First, just so we know we are all on the same page, aperture is the opening in the lens that lets the light through into the camera body. In almost all cameras this opening is variable and can be adjusted. The measurement for the opening is called the f-stop. This is where we could jump off the cliff into sheer geek heaven, but I will resist. At a high level the number you are looking at is a fraction. It is the ratio of the opening to the focal length of the lens. This is why it is always written as f over something. So you might have f/8 or f/3.5. See how the number is at the bottom of the fraction? This is why the smaller the number the bigger the hole. So if you have a smaller f-stop you have a wider opening. It is one of those funky math things. OK, pressing the geek off button now.
So the first thing we can see is that the aperture is something that is in the lens. The size of the aperture is always a function of the lens, never the camera body. Just like shutter speed is all about the camera body and not the lens. Oh, I am talking specifications of equipment here. It made sense in my mind... haha. When lenses are put together then each one will have certain limitations of aperture. When you purchase a lens you will see an f-stop listed for that lens. The value listed will always be the widest that the aperture can open up. Typically people really don't worry about how far they can stop down a lens. They want wider open most of the time. So you have to dig deeper into the specs to find the smallest the aperture will go.
The fastest lenses.... oh wait, maybe I should explain fastest here. Photographers will refer to a lens as either fast or slow. This is not an indication of how quickly you can put it on and off the camera. They are actually talking about how wide the aperture will go. The wider the aperture will go then the faster you can set the shutter speed for a proper exposure, everything else being the same. So the aperture of a lens in indirectly fast or slow because of the effect on shutter speed. Thing of aperture and shutter speed as being a tug of war or a see saw relationship. If you set a proper exposure, then you change either aperture or shutter, then the other needs to change as well but in the opposite direction.
OK, back to fast lenses. So the fastest lenses will be prime or fixed focal length lenses. (GEEK ALERT) This is all about optics and lens design and the number of elements in the lens. And.... oh wait... no geeking out. OK, you just need to trust me on the design thing. The prime lenses can simply open up wider than a zoom lens. So like my favorite lens in my bag is my 50mm f/1.8 prime lens. It is an extremely fast lens. I can get natural light shots with a decent shutter speed and a very slow ISO like this one.
This shot was able to be taken without a flash indoors just hand holding the camera. This is the benefit of a fast lens. Notice also that the background is blurry. This is a secondary feature of wide open apertures. It may be good or not depending on the photo you are taking. The other thing about primes is that they only have a single f-stop listed for the widest aperture setting. Some zooms are that way too. They will only list a single f-stop. They will also have a very big price tag.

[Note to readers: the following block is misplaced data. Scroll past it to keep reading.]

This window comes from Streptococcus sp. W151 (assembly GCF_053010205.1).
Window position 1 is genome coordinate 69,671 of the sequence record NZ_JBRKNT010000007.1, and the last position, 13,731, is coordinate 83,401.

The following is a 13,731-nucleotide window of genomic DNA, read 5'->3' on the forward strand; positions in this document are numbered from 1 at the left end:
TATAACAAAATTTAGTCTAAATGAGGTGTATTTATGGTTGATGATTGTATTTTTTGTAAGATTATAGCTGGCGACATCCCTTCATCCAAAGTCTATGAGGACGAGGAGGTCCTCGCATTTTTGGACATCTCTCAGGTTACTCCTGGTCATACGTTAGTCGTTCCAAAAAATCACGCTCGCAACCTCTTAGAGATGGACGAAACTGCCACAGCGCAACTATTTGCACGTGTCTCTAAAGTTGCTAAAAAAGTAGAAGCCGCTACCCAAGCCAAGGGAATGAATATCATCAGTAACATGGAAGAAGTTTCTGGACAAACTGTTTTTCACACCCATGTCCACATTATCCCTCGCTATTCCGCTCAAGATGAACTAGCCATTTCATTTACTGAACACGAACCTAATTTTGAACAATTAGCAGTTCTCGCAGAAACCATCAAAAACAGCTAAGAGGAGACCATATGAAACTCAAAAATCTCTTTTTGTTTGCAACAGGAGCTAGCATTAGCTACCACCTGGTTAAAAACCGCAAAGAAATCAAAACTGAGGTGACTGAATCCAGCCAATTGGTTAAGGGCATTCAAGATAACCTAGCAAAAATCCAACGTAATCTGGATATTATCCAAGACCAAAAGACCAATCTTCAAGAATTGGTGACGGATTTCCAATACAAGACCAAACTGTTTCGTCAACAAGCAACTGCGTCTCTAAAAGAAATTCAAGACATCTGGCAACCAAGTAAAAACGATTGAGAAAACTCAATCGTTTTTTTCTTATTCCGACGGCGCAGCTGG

So most zooms have two numbers listed on them. A common kit lens to go along with entry level DSLR cameras is an 18 -55mm f/3.5-5.6 lens. Ahhh see the two numbers for the f-stop? I won't complicate this with more geekyness other than saying remember how we talked about the aperture measurement being a function of the ratio between the opening and the focal length of the lens? Well on less expensive lenses the actual aperture will only open so far. Now as you change the focal length of the lens you start to change that ratio. The aperture does not actually change inside, the focal length changes. So in effect you change the f-stop of the lens without touching the aperture. In really expensive lenses they have a way to get around this to actually change the aperture as you change focal length so you can maintain the same opening to focal length ratio. So that lens I just talked about has a maximum opening of f/3.5 when you are at 18mm and a maximum opening of f/5.6 when you are at 55mm.
So here is the interesting thing. Let's say you are shooting manual mode on your camera. You are at 18mm and set yourself to f/3.5 for the aperture and say are at 1/250 of a sec for shutter speed. Then you decide to zoom all the way in for a close up. You forget to check your light meter and readjust your shutter speed. So you are now at f/5.6 at 1/250th and your picture ends up one and a third stops too dark. Opps, that was not intended or expected. If you are shooting in aperture priority then the camera will automatically adjust your shutter speed down to 1/100th of a second. If you are shooting sports you now have a blurry picture. Hmmm, this is getting a little complicated. Well that is one of the challenges of a zoom lens. I am mentioning it to make sure you stay mindful of what will happen.
This is one of the benefits of a DSLR is that you can chose a prime lens that is very fast for some shooting, and a zoom when aperture is not as important. I am a huge fan of bridge or superzoom cameras. I personally thing that Fujifilm makes the best of them. Their top of the line bridge camera is the HS20EXR. Since it is a bridge camera it does not have interchangeable lenses. So you are stuck with an f-stop range of f/2.8-5.6 on it. Not a bad lens at all. But it is what it is. Oh that camera has an effective focal range of 24-720mm. WOW!!! Talk about incredible zoom! Oh I am starting to drift from aperture.
So now you know what the term fast lens means, why some lenses have two numbers for aperture, and why some people love prime lenses. I hope this helps a bit.